Chapter 4 develops a 9-zone test system based on MISO data for application in electric power market studies. This 9-zone test system models MISO's original seven midwestern zones together with two recently-incorporated southern zones operating over a 15-line AC transmission grid. Generators with different fuel types and capacities submit hourly supply offers in a day-ahead market (DAM). Load-serving entities submit hourly demand bids into a day-ahead market in the form of a 24-hour regional load profile. This 9-zone test system allows a wide range of sensitivity studies. To illustrate the capabilities of the 9-zone test system, this study undertakes a comparative study of DAM Locational Marginal Price (LMP) outcomes for MISO prior to and after the integration of the two southern zones by conducting test-bed simulations for 7-zone and 9-zone test cases based on MISO data.

Chapter 5 analyzes how the imposition of a carbon tax and the increased penetration of wind power in such markets could impact CO2 emissions and other key outcomes, such as energy dispatch, energy prices, market participant profits (by fuel type), and government tax revenues. Another innovation of this part is that the effects of increases in a carbon tax and wind power penetration are studied jointly. It is shown, for example, that CO2 emissions decrease from 0.23% to 6.17% as the carbon tax and the degree of wind penetration are systematically varied from a base case of zero tax and zero wind. The profits of coal- and oil-fired generation systematically decrease with increases in the carbon tax and/or increases in wind penetration, but the profits of other types of generation exhibit a more complex response. Comparisons with current MISO conditions are also given, and key policy implications are discussed.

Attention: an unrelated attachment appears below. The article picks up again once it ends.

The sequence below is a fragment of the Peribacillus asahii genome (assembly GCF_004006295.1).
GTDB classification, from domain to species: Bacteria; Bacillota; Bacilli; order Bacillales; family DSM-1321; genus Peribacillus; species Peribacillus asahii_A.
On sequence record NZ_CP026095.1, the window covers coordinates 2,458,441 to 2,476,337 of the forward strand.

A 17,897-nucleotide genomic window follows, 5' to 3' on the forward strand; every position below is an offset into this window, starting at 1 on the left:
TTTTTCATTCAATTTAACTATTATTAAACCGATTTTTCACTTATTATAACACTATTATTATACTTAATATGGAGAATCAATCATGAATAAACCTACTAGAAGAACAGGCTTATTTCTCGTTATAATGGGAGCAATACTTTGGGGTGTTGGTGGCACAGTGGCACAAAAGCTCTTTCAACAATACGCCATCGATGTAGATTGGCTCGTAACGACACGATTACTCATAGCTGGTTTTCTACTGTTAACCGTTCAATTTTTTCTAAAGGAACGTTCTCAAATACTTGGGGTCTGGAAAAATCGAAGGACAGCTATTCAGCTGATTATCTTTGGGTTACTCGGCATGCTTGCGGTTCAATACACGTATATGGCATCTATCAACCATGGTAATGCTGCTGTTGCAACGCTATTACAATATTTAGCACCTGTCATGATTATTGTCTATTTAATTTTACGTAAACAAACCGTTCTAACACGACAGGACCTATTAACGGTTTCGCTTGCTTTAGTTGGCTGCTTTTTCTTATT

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Thu Jan 01 00:00:00 UTC 2015